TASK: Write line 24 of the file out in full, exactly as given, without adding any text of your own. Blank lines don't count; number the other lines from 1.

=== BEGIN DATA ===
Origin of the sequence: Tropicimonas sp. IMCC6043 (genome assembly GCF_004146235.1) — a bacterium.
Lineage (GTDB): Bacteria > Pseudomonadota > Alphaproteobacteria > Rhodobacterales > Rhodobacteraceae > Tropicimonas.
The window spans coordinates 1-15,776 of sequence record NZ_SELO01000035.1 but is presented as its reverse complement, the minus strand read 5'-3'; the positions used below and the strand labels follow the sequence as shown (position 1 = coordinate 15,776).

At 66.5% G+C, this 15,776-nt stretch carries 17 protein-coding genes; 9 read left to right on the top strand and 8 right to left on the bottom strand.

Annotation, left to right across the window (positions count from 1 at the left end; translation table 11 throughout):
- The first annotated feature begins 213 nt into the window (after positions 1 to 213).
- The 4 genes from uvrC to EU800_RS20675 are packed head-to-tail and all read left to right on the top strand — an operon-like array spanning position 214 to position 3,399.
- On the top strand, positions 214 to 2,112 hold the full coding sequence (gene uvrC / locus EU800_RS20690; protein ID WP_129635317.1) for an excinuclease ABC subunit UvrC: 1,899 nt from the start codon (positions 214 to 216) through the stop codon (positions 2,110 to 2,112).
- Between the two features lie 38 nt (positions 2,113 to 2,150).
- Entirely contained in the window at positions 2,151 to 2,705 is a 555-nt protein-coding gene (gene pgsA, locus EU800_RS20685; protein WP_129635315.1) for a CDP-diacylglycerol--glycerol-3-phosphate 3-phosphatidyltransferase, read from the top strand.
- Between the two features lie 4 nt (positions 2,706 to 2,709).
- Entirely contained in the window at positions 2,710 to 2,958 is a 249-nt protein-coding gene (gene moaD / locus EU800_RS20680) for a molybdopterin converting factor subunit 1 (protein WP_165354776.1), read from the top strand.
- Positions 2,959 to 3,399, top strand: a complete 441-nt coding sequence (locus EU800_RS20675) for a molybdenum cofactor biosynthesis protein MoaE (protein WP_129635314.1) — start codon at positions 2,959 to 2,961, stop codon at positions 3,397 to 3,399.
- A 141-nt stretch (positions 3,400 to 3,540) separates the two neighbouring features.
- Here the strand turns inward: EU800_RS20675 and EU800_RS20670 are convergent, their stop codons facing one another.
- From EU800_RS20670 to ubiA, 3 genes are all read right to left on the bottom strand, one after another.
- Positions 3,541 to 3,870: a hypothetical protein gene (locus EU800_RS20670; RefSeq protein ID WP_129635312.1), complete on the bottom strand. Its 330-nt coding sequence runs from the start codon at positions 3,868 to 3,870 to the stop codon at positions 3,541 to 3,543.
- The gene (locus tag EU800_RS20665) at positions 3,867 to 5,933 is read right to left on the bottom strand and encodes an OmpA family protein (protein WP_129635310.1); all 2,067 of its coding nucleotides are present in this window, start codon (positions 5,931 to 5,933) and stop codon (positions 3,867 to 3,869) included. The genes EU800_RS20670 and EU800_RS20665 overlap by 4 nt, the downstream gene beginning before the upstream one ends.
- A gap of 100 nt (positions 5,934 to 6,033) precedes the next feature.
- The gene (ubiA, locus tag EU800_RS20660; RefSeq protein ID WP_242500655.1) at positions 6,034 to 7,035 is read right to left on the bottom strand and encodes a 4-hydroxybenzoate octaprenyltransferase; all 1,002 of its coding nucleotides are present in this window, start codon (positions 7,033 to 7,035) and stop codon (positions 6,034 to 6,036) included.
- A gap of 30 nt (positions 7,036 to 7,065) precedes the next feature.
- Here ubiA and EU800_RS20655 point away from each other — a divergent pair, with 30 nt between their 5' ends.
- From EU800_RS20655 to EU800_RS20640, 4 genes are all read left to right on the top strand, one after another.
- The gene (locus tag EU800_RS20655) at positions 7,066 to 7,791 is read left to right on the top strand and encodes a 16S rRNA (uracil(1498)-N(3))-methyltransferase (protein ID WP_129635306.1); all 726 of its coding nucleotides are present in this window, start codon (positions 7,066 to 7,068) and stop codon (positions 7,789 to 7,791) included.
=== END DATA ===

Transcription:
- The gene (locus tag EU800_RS20655) at positions 7,066 to 7,791 is read left to right on the top strand and encodes a 16S rRNA (uracil(1498)-N(3))-methyltransferase (protein ID WP_129635306.1); all 726 of its coding nucleotides are present in this window, start codon (positions 7,066 to 7,068) and stop codon (positions 7,789 to 7,791) included.